Monday, March 12, 2018

Growers Are Banning Together to Protect Water Quality

Water is always a big subject among farmers, especially during the recent years of drought.
Water quality, though, has been a big topic for decades in farm country.  And in the past decade, the rules have become even more stringent.

Here is what the state Water Board says: “A range of pollutants can be found in runoff from irrigated lands, such as pesticides, fertilizers, salts, pathogens, and sediment. At high enough concentrations, these pollutants can harm aquatic life or make water unusable for drinking water or agricultural uses. The Irrigated Lands Regulatory Program was initiated in 2003 to prevent agricultural runoff from impairing surface waters, and in 2012, groundwater regulations were added to the program.”
Growers are required to monitor irrigation runoff.
Growers that irrigate their crops need to enroll in the state-mandated program. Otherwise, they are subject to hefty fines.What does this all mean? These growers are required to monitor runoff from their land, install monitoring wells and submit reports such as nitrogen management plans.
Meeting these requirements can be an onerous task. Moreover, doing your own groundwater monitoring can be quite expensive.

That’s where water quality coalitions come into play. Farmer-created groups such as the Westside San Joaquin River Watershed Coalition are formed to economically monitor waterways and administer the Irrigated Lands Regulatory Program. They work with growers to follow best management practices to prevent water pollution from nutrients, pesticides and other crop protection chemicals. The groups also prepare regional plans to address water quality problems.

 Growers follow BMPs to protect the groundwater.
The Westside Coalition was organized under the San Joaquin Valley Drainage Authority. The organization boasts 1,683 growers who farm 460,000 acres between the San Joaquin River and Interstate 5. The group monitors 17 different tributaries, checking monthly for pesticides and toxicity to fish and other aquatic life.

“Growers are doing the best to their ability to protect groundwater. It requires a lot of effort on your part,” Orvil McKinnis, Westside Coalition project manager told a group of growers during a meeting in Firebaugh.

Lawn fertilizers can impact waterways.
McKinnis said nitrates in the groundwater can come from many sources, including homeowners fertilizing their lawns. “Everyone is making an impact on groundwater. Because you use it (nitrogen fertilizers) in large quantities you get picked on.”  (Nitrogen that is not used by crops can convert into nitrates and pollute groundwater.)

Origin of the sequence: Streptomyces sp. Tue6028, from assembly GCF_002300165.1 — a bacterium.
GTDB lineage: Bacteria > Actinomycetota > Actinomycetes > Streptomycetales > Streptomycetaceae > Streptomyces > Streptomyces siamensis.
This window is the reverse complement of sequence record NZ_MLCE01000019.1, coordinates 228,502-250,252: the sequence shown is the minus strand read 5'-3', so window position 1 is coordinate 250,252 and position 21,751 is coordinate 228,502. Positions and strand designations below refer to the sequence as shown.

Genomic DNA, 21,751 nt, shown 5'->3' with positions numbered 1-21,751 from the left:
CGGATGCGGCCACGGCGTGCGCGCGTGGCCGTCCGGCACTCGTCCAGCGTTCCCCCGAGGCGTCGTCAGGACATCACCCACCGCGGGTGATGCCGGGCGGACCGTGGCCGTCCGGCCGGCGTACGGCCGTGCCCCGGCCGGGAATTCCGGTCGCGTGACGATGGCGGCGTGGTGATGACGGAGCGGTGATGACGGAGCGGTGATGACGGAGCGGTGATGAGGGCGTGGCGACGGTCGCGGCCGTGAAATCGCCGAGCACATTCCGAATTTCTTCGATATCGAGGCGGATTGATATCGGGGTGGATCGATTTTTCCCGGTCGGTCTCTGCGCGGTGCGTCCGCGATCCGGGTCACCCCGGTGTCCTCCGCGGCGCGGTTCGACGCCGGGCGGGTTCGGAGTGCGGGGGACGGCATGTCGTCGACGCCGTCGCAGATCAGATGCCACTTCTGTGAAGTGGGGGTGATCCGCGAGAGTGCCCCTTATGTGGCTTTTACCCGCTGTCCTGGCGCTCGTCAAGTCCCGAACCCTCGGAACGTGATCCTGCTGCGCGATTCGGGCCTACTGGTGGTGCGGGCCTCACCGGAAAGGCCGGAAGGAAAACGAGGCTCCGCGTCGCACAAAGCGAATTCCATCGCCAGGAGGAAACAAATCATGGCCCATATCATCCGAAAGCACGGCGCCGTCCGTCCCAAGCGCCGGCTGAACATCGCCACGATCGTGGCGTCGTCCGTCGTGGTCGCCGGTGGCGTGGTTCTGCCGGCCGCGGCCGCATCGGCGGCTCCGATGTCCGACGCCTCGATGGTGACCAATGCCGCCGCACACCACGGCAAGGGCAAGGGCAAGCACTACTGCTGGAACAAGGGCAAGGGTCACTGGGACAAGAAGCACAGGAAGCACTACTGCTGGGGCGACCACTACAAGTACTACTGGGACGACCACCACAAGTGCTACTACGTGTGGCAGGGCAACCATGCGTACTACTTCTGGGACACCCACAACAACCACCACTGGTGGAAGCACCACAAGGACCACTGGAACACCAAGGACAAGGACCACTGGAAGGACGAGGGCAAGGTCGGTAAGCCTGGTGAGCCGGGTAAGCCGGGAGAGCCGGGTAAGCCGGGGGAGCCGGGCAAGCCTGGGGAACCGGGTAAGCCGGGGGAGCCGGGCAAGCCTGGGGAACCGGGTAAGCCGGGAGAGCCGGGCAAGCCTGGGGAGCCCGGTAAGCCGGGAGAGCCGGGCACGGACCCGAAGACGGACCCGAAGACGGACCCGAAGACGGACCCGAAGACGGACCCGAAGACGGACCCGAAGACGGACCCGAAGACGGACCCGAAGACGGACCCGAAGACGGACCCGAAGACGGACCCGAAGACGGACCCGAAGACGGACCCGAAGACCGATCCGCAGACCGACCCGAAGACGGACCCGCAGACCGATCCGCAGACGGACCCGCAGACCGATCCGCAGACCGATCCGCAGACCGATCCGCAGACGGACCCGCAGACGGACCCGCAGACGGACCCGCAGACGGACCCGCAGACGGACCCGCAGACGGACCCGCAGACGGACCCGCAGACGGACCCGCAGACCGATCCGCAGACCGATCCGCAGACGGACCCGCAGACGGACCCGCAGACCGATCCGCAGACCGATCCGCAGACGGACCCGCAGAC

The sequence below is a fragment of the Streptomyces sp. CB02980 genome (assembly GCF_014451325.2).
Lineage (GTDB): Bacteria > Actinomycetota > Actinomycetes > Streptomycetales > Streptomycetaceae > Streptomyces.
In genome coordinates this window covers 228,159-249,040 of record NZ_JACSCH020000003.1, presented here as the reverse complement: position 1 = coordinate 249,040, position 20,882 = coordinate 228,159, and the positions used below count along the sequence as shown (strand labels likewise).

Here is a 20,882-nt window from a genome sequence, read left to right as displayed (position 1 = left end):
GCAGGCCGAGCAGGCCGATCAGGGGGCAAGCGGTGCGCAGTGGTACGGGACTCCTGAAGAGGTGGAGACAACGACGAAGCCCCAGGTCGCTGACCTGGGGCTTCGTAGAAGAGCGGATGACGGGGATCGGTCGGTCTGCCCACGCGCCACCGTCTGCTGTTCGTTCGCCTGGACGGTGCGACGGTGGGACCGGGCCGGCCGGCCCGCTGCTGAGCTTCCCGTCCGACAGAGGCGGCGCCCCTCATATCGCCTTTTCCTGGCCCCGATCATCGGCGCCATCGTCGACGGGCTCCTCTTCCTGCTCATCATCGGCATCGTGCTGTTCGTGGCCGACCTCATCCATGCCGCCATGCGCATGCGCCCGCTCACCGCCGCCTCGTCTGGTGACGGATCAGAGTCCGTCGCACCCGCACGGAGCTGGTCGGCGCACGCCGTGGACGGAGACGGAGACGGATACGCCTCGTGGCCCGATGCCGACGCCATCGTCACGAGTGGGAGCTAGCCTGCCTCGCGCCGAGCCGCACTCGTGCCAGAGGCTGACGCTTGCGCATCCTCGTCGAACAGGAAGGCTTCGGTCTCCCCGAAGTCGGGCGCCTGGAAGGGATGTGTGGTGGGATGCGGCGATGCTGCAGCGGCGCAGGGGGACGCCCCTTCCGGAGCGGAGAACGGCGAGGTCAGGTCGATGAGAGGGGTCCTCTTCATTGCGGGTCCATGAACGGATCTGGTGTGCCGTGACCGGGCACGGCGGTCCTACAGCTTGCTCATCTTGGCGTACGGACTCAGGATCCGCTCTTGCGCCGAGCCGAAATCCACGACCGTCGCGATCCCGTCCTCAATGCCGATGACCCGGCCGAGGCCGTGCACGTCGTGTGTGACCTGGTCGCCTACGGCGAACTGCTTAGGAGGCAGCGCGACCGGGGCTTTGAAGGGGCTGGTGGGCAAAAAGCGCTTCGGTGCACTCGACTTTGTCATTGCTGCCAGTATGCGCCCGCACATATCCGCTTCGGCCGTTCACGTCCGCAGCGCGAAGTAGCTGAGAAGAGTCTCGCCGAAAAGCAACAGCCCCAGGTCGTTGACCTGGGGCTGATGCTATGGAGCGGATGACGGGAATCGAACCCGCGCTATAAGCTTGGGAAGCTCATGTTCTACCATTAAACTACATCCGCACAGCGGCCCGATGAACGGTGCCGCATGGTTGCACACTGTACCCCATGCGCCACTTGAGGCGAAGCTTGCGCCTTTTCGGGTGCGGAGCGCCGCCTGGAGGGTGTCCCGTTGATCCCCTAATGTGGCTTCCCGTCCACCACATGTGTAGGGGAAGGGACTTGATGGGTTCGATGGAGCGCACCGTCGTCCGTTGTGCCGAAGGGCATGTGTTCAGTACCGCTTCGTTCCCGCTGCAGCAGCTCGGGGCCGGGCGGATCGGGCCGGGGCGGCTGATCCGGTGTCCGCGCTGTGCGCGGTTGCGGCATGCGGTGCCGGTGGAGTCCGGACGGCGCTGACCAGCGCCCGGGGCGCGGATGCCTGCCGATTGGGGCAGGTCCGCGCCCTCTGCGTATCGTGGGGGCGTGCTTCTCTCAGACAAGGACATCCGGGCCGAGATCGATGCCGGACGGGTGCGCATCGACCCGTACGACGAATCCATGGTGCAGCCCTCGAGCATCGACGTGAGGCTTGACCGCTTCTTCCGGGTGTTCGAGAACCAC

On the good news front, McKinnis said diazinon pollution has vanished. The last time diazinon was detected in the local waterways was 2012.  “Chlorpyrifros still shows up. Everyone in the state is looking at this,” he said.

Chlorpyrifos, a broad spectrum pesticide, has become a hot political issue on the federal and state levels. Some states are moving to ban the chemical. At times, growers seem to get caught in the middle of this issue.

“Growers use it,” McKinnis said. However, “some (people) are convinced you are applying it at night by the drum loads. We know that’s not the case.”

FIELD DAY: Almond growers can get off to a good start this season by attending a field day that will focus on disease, fungicide, pest and nutrient management on March 21 from 10 a.m. to 12:30 p.m. at the Rushing Ranch, 11599 W. Shaw, Fresno. Speakers are David Doll, a Merced County University of California Cooperative Extension pomologist, and Mae Culumber, UCCE nut crop specialist, in Fresno County. Doll will review bloomtime diseases and chemical choices, including reduced risk choices and proper selection of fungicides. He also will discuss irrigation management in a dry year. Culumber will offer tips about nutrient management to minimize disease and pest outbreaks. For more information, contact San Joaquin Sustainable Farming Project Director Marcia Gibbs at (530) 370-5325 or at 


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